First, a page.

Social partners’ positions

To the extent that the directors of PKN Orlen can pursue their own policies, those policies undoubetedly follow the line set by the Confederation of Polish Employers, (Konfederacja Pracodawców Prywatnych, KPP), of which PKN Orlen’s chair, Zbigniew Wróbel, is a leading member.

The trade unions have reacted to the continued privatisation and restructuring of PKN Orlen with mixed emotions. According to the National Petroleum Industry Section of the Independent and Self-Governing Trade Union Solidarity (Niezależny Samorządny Związek Zawodowy, NSZZ Solidarność): 'we initially supported all the privatisation plans, but now that we see that Democratic Left Alliance [Sojusz Lewicy Demokratycznej, SLD- the 'post-communist' party currently in the coalition government] wants to take power in the company, we are opposed. We also object to shedding of the remaining State Treasury stake because this is bound to bring redundancies.'

This appraisal by union activists refers to the strategic goals of PKN Orlen. At the same time, however, employee representatives have been protesting against short-term measures being taken at present and planned for the immediate feature - the NSZZ Solidarność source quoted above states that these measures are designed to bring savings to the tune of PLN 800 million. Hoping to avoid excessive spending, the PKN Orlen board of directors has proposed pay increases falling short of what was previously expected. In response to this development, the unions embarked on a collective dispute with the board. This lasted from 1 to 28 April 2004 and concluded with a settlement guaranteeing that the union demands will be met. Significantly, this collective dispute involved only NSZZ Solidarność, though supported by some activists from the All-Poland Alliance of Trade Unions (Ogólnopolskie Porozumienie Związków Zawodowych, OPZZ), the other major union organisation.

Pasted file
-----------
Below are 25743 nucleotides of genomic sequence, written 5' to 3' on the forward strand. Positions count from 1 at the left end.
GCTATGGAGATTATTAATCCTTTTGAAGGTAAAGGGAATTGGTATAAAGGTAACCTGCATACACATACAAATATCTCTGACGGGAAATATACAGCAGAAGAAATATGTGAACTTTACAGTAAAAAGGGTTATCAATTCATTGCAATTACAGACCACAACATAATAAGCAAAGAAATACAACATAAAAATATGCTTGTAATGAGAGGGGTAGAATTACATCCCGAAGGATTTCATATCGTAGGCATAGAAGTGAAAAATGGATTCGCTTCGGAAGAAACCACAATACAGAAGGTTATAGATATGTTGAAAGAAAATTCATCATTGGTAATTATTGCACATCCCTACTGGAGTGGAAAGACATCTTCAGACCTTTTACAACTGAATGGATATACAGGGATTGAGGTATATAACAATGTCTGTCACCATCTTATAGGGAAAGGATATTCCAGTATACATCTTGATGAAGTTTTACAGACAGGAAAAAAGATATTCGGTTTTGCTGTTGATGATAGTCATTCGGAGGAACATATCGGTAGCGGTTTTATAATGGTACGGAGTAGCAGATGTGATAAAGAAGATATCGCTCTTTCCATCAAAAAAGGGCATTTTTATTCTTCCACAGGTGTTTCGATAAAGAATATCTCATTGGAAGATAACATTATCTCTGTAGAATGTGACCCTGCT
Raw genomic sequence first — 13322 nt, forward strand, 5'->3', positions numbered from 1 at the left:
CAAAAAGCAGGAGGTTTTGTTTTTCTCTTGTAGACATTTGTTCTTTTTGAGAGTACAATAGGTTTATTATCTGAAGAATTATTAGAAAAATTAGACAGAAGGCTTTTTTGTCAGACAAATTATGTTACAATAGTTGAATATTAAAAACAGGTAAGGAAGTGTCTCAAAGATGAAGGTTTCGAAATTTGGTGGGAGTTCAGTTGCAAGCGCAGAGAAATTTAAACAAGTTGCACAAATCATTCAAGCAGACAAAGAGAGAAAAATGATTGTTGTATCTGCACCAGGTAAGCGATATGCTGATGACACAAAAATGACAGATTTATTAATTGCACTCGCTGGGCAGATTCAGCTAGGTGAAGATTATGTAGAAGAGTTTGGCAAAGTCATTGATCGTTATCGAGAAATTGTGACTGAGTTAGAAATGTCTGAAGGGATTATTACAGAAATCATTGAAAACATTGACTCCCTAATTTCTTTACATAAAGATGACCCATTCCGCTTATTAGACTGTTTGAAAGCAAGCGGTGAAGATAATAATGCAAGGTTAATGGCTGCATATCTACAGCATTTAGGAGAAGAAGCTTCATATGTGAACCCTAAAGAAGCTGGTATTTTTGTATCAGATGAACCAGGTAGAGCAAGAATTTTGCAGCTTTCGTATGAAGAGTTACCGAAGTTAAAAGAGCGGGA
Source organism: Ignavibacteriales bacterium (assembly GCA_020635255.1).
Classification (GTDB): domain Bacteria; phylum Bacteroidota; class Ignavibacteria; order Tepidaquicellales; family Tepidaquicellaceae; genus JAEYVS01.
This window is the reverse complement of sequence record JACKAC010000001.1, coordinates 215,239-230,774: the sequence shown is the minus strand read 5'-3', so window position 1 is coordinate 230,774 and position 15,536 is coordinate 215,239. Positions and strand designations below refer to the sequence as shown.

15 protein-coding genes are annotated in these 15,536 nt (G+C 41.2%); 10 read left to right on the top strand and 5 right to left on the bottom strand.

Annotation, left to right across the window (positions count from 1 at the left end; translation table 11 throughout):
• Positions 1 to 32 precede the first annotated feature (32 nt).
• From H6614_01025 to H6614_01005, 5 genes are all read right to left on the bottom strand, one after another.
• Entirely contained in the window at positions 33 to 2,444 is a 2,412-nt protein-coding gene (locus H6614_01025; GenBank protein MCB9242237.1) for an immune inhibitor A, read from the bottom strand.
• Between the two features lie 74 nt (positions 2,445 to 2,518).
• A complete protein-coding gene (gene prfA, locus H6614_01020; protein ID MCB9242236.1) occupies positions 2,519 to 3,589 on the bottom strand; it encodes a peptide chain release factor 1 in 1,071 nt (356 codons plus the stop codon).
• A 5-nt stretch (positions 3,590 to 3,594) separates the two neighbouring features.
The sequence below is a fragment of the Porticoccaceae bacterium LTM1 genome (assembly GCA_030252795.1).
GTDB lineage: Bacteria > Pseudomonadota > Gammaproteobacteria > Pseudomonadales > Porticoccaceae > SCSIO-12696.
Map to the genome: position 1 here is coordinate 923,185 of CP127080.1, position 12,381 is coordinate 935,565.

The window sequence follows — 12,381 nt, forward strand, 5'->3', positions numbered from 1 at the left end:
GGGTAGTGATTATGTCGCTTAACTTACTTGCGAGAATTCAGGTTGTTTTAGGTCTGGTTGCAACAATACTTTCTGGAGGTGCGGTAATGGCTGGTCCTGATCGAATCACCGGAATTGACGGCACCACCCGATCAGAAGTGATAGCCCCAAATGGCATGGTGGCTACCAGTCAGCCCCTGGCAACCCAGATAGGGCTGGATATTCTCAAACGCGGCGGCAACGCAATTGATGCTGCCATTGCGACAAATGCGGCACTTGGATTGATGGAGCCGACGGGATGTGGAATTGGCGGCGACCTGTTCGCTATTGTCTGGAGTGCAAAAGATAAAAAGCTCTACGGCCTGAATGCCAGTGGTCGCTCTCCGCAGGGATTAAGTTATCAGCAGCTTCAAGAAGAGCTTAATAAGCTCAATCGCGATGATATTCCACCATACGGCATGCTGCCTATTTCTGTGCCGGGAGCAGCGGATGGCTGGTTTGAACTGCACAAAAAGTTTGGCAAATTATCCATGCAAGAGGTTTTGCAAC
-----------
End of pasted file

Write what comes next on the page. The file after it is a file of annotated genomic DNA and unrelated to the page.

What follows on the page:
OPZZ as a whole has been adopting a more ambivalent stance towards the plans of PKN Orlen’s board. This is thought to be the result of the federal character of OPZZ: one of its constituent organisations, the Federation of Refinery and Petrochemical Workers' Unions (Federacja Związków Zawodowych Pracowników Rafinerii i Petrochemii) supports the restructuring plans formulated by PKN Orlen’s directors wholesale, including a planned reduction in the number of regional centres. A representative of this federation, however, admits that it represents only workers employed at PKN Orlen’s fuel-producing operations. A second OPZZ organisation - the Federation of Sugar Refining, Glass Smelting, and Ceramic Industry Unions in Poland (Federacja Związków Zawodowych Przemysłu Chemicznego, Szklarskiego i Ceramicznego w Polsce) - assembles mostly employees of the company’s regional operations charged with fuel distribution. It is this constituency which will be most affected by the proposed scaling back of regional entities, and it is they who organised protests in December 2003. Members of this organisation also seemed set to join a demonstration planned by NSZZ Solidarność for 19 May 2004.


The various problems associated with restructuring and privatisation of PKN Orlen and of the other petroleum sector companies in Poland arise largely from the strong political undertones infusing what is, or should have been, a purely economic issue. The company’s directors are targeted by political pressure, with the effect that PKN Orlen’s balance sheet assumes secondary importance to power politics. In this context, it might be ventured that the trade unions are the weakest element of the opposition to the restructuring called for in light of PKN Orlen’s long-term plans. At the same time, implementation of the restructuring plans is fraught by a paradox of sorts - PKN Orlen’s international achievements (the investments in Germany and the Czech Republic) have found no reflection as regard changes in its structure, a fact which is clearly to the company’s detriment. (Piotr Sula, Institute of Public Affairs [Instytut Spraw Publicznych, ISP] and Wroclaw University [Uniwersytet Wrocławski])